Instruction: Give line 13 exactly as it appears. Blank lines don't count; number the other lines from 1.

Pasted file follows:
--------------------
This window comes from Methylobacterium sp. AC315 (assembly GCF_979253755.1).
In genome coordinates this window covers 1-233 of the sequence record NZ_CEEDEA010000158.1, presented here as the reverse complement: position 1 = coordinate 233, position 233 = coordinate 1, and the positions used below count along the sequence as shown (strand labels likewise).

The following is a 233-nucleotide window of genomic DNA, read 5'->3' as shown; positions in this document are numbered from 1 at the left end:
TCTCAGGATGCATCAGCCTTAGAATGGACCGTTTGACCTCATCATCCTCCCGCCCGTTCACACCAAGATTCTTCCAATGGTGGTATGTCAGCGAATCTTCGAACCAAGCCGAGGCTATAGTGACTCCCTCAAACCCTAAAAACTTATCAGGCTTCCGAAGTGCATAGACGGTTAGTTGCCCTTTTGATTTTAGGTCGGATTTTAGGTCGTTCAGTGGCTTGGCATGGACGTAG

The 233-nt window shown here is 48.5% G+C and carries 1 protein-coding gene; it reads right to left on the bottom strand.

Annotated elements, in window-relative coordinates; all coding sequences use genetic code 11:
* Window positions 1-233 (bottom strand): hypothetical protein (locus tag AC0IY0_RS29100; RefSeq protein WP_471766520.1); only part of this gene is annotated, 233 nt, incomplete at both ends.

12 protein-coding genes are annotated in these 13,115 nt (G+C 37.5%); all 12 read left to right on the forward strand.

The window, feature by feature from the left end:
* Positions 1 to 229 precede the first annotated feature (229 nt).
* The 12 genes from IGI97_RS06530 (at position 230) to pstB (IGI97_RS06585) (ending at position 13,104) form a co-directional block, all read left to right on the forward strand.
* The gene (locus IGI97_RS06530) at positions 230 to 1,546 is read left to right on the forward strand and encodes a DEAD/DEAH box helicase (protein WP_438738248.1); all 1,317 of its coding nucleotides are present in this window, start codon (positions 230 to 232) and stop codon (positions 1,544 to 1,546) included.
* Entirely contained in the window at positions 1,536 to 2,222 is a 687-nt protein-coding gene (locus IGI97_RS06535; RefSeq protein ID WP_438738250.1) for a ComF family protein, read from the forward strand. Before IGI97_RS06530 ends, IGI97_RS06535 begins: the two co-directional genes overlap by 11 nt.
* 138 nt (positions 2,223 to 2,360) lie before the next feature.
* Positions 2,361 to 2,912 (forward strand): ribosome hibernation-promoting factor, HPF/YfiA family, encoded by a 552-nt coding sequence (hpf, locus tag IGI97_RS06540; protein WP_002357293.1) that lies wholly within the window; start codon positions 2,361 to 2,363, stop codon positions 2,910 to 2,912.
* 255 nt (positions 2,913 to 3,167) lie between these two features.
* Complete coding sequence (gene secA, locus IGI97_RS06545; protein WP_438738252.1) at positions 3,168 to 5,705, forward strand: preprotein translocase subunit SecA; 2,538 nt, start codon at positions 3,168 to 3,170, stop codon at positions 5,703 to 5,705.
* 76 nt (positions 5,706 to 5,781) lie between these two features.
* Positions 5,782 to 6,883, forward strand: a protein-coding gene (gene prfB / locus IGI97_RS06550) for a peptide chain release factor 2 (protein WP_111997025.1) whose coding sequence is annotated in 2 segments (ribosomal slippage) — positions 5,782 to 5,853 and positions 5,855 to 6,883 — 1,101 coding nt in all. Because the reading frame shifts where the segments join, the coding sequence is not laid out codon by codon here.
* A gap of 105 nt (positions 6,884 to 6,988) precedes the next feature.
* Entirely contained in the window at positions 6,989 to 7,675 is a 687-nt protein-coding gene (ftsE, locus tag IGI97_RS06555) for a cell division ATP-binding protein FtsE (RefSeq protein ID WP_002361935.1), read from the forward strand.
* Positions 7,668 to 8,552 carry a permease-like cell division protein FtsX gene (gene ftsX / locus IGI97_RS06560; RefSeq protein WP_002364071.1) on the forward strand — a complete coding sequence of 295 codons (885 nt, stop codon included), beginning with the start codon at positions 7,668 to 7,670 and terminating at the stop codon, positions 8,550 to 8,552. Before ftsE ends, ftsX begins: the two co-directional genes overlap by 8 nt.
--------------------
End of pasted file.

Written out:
* Entirely contained in the window at positions 1,536 to 2,222 is a 687-nt protein-coding gene (locus IGI97_RS06535; RefSeq protein ID WP_438738250.1) for a ComF family protein, read from the forward strand. Before IGI97_RS06530 ends, IGI97_RS06535 begins: the two co-directional genes overlap by 11 nt.